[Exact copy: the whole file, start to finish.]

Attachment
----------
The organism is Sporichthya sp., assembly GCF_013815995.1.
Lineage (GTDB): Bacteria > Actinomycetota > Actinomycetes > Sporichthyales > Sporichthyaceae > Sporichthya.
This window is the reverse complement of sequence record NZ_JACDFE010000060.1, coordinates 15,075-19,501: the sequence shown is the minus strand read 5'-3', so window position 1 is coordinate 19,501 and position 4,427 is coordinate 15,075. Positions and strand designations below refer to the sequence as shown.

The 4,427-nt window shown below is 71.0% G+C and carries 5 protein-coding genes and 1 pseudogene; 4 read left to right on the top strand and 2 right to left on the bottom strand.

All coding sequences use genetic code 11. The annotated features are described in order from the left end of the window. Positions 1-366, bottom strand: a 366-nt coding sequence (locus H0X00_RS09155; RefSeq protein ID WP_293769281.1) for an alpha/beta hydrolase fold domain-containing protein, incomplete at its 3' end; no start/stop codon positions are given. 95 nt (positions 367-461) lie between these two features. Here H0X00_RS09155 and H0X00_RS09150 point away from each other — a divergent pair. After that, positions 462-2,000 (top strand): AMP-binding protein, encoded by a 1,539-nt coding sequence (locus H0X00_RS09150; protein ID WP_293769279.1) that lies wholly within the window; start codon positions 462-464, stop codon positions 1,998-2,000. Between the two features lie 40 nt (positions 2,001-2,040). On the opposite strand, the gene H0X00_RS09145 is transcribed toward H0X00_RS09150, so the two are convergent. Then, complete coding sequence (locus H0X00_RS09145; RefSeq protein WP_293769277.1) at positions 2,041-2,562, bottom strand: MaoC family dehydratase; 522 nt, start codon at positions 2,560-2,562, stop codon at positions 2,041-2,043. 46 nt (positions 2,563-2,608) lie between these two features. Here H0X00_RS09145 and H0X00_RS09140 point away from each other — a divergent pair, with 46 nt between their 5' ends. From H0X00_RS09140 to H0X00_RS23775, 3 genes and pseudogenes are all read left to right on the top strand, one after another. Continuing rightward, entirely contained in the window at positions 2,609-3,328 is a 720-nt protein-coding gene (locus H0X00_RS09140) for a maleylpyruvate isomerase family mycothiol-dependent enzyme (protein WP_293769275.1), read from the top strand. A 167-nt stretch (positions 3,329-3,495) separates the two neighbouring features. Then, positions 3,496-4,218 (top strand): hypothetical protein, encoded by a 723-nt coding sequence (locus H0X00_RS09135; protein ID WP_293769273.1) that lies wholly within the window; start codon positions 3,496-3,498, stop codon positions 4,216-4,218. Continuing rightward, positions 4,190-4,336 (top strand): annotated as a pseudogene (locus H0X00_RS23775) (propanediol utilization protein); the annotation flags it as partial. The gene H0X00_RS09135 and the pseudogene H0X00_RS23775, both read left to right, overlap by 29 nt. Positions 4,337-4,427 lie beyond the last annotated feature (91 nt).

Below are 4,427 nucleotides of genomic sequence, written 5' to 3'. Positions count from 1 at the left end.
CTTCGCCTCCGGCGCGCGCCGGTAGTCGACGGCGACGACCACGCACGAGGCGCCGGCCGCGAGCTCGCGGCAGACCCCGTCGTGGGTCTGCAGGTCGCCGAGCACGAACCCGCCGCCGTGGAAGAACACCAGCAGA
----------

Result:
The organism is Sporichthya sp., assembly GCF_013815995.1.
Lineage (GTDB): Bacteria > Actinomycetota > Actinomycetes > Sporichthyales > Sporichthyaceae > Sporichthya.
This window is the reverse complement of sequence record NZ_JACDFE010000060.1, coordinates 15,075-19,501: the sequence shown is the minus strand read 5'-3', so window position 1 is coordinate 19,501 and position 4,427 is coordinate 15,075. Positions and strand designations below refer to the sequence as shown.

The 4,427-nt window shown below is 71.0% G+C and carries 5 protein-coding genes and 1 pseudogene; 4 read left to right on the top strand and 2 right to left on the bottom strand.

All coding sequences use genetic code 11. The annotated features are described in order from the left end of the window. Positions 1-366, bottom strand: a 366-nt coding sequence (locus H0X00_RS09155; RefSeq protein ID WP_293769281.1) for an alpha/beta hydrolase fold domain-containing protein, incomplete at its 3' end; no start/stop codon positions are given. 95 nt (positions 367-461) lie between these two features. Here H0X00_RS09155 and H0X00_RS09150 point away from each other — a divergent pair. After that, positions 462-2,000 (top strand): AMP-binding protein, encoded by a 1,539-nt coding sequence (locus H0X00_RS09150; protein ID WP_293769279.1) that lies wholly within the window; start codon positions 462-464, stop codon positions 1,998-2,000. Between the two features lie 40 nt (positions 2,001-2,040). On the opposite strand, the gene H0X00_RS09145 is transcribed toward H0X00_RS09150, so the two are convergent. Then, complete coding sequence (locus H0X00_RS09145; RefSeq protein WP_293769277.1) at positions 2,041-2,562, bottom strand: MaoC family dehydratase; 522 nt, start codon at positions 2,560-2,562, stop codon at positions 2,041-2,043. 46 nt (positions 2,563-2,608) lie between these two features. Here H0X00_RS09145 and H0X00_RS09140 point away from each other — a divergent pair, with 46 nt between their 5' ends. From H0X00_RS09140 to H0X00_RS23775, 3 genes and pseudogenes are all read left to right on the top strand, one after another. Continuing rightward, entirely contained in the window at positions 2,609-3,328 is a 720-nt protein-coding gene (locus H0X00_RS09140) for a maleylpyruvate isomerase family mycothiol-dependent enzyme (protein WP_293769275.1), read from the top strand. A 167-nt stretch (positions 3,329-3,495) separates the two neighbouring features. Then, positions 3,496-4,218 (top strand): hypothetical protein, encoded by a 723-nt coding sequence (locus H0X00_RS09135; protein ID WP_293769273.1) that lies wholly within the window; start codon positions 3,496-3,498, stop codon positions 4,216-4,218. Continuing rightward, positions 4,190-4,336 (top strand): annotated as a pseudogene (locus H0X00_RS23775) (propanediol utilization protein); the annotation flags it as partial. The gene H0X00_RS09135 and the pseudogene H0X00_RS23775, both read left to right, overlap by 29 nt. Positions 4,337-4,427 lie beyond the last annotated feature (91 nt).

Below are 4,427 nucleotides of genomic sequence, written 5' to 3'. Positions count from 1 at the left end.
CTTCGCCTCCGGCGCGCGCCGGTAGTCGACGGCGACGACCACGCACGAGGCGCCGGCCGCGAGCTCGCGGCAGACCCCGTCGTGGGTCTGCAGGTCGCCGAGCACGAACCCGCCGCCGTGGAAGAACACCAGCAGA